What Is an ISO Factory?

by Carmen Russell; Updated September 26, 2017
An ISO certified factory is one that meets the requirements of the Interational Organization for Standardization for quality control.

An ISO factory is a factory that has been certified as complying with standards set forth by the International Organization for Standardization (ISO). This includes the factory management environment, methods of production, and production quality.

Organization

The ISO is an association of the national groups responsible for industry standards in 157 individual countries created to implement minimum standards for production of goods in international trade. The ISO is a non-governmental organization headquartered in Geneva, Switzerland and is comprised of one member for each country.

Standards Generally

The ISO has developed more than 18,000 standards and publishes as many as 1,100 new ones each year. The ISO Web site catalogues those standards and lists them by topic number. ISO 9000, “Quality management system in production environments” pertains to factories and a factory must meet its requirements to become ISO 9000 certified.

ISO 9000 Factory Standards

Factory standards include the requirement that a factory follow a set of procedures that ensure consistency in production, an adequate monitoring process, a system of checking the final product for defects, regular review of the quality systems, initiative for continual improvement, mutually beneficial supplier relationships and a customer focus.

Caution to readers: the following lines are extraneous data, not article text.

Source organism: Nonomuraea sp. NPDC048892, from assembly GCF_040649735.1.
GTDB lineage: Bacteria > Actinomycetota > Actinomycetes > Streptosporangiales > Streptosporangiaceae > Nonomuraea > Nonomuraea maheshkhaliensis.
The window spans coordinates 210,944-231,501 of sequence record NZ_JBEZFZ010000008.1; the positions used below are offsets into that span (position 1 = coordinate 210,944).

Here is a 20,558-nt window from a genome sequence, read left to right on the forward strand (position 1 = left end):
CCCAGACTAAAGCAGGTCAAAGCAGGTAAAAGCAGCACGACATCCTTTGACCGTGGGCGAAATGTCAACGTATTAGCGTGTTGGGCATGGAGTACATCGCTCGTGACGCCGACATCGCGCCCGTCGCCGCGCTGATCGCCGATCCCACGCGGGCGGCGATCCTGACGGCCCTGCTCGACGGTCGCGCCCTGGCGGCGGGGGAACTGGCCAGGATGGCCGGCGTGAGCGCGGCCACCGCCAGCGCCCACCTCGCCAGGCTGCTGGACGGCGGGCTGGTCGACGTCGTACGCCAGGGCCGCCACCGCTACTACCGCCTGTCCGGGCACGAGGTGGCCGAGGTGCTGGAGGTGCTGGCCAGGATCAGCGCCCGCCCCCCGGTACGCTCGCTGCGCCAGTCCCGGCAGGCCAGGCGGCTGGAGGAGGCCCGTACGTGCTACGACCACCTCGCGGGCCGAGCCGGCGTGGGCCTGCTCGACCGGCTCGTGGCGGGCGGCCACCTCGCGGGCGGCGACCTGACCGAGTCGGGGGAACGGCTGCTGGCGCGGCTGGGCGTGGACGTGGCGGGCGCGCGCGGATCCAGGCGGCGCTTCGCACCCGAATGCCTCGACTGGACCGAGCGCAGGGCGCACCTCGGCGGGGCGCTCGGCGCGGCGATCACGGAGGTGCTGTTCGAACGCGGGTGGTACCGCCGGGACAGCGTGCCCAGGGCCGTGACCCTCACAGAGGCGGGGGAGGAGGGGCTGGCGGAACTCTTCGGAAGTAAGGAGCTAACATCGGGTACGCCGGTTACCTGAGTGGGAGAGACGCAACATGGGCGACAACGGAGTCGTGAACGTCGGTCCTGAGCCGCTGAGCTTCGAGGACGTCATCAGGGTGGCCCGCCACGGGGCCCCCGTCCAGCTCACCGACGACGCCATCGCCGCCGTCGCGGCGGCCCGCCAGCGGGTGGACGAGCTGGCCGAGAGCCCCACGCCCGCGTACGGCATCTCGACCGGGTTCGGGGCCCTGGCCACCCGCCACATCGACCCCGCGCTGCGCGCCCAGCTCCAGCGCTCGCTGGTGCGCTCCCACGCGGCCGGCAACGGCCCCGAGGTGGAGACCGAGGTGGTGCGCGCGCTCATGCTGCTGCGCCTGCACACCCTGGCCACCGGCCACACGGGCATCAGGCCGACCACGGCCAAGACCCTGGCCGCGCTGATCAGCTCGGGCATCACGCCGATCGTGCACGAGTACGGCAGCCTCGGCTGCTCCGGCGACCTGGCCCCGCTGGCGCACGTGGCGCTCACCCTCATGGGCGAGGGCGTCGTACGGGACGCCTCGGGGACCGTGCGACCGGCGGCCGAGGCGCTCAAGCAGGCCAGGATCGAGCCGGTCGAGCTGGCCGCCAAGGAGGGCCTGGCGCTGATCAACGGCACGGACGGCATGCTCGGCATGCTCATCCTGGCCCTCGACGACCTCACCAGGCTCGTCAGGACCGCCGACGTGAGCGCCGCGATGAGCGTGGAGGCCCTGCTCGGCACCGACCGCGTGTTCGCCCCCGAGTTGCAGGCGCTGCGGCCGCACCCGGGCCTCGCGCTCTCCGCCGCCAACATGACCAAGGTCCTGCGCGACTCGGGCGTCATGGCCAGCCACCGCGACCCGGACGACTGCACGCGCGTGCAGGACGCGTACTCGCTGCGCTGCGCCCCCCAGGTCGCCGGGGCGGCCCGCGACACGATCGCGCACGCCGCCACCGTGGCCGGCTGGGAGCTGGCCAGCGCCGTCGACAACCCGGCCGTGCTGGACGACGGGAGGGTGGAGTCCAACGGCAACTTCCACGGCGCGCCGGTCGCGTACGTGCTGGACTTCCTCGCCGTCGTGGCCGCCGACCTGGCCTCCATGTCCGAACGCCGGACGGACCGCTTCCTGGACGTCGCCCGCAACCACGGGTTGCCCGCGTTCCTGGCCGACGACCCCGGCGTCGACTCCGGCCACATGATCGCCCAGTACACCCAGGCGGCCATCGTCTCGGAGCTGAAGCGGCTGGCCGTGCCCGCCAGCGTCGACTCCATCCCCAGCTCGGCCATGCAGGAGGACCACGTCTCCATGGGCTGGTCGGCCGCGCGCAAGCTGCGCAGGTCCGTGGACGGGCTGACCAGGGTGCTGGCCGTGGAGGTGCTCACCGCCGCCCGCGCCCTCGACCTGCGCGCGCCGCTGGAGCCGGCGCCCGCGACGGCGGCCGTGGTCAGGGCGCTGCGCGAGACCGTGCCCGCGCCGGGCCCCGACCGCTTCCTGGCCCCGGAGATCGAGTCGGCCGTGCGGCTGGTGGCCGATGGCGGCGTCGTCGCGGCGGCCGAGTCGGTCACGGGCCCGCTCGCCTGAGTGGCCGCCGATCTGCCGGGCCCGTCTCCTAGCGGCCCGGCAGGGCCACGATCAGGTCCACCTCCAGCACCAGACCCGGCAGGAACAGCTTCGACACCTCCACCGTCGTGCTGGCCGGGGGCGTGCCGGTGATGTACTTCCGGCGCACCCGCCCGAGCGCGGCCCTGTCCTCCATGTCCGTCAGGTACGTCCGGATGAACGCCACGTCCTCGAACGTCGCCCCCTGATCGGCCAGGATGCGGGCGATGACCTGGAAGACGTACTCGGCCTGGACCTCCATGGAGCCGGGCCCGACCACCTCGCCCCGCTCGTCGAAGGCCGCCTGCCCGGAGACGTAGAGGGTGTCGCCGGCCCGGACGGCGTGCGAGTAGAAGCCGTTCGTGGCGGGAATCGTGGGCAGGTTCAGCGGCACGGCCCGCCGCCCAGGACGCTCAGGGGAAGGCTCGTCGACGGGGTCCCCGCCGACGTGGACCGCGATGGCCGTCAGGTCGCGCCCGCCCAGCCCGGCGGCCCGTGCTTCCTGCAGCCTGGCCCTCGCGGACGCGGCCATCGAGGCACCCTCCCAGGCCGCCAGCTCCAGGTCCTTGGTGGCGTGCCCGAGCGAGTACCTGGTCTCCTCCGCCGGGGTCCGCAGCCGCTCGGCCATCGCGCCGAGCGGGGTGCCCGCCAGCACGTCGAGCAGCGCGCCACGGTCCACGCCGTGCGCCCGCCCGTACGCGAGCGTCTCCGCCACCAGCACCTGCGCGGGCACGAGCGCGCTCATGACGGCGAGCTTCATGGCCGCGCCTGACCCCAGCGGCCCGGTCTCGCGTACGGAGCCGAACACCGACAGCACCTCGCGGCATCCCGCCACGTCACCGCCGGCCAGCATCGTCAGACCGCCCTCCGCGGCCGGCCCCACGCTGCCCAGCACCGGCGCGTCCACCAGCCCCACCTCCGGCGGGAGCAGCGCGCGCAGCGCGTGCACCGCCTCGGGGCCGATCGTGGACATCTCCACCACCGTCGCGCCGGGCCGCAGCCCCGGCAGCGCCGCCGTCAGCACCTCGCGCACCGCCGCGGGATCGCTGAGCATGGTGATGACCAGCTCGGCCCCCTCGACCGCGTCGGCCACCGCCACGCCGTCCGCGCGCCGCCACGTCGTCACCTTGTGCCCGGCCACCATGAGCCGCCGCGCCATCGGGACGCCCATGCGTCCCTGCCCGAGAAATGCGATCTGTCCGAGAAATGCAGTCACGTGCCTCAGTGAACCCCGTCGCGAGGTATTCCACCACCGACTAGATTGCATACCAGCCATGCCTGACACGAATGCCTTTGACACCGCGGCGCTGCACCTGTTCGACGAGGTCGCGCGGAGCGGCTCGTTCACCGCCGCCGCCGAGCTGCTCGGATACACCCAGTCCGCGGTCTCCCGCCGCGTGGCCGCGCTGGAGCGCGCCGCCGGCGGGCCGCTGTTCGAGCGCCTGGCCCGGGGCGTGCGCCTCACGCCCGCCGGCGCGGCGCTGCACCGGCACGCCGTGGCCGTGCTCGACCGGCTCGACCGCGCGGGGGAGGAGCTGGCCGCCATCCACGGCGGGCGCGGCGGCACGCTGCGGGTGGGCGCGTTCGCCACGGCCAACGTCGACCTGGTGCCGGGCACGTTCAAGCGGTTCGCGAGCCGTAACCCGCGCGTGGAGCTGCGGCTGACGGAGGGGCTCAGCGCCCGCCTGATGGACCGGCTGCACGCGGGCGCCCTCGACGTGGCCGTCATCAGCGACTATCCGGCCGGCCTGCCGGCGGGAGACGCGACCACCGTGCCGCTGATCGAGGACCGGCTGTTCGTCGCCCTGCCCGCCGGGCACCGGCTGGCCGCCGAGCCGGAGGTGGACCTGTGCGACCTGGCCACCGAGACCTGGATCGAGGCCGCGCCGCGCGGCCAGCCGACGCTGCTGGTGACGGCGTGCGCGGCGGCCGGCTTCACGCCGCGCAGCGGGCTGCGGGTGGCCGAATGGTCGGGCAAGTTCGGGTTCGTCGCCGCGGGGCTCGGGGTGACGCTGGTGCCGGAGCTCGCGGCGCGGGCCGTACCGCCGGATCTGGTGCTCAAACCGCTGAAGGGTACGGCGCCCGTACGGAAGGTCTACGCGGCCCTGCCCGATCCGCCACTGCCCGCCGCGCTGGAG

About the Author

Carmen Russell is a career journalist who began writing in 1995. His articles have appeared in the "Chicago Tribune," "Orlando Sentinel," "Washington Times" and "asia! Magazine." His video work has been featured on "20/20," PBS and MSNBC.com. Russell has a Master of Studies in law from Georgetown University and a Master of Science in journalism from Columbia University.

Photo Credits

Cite this Article A tool to create a citation to reference this article Cite this Article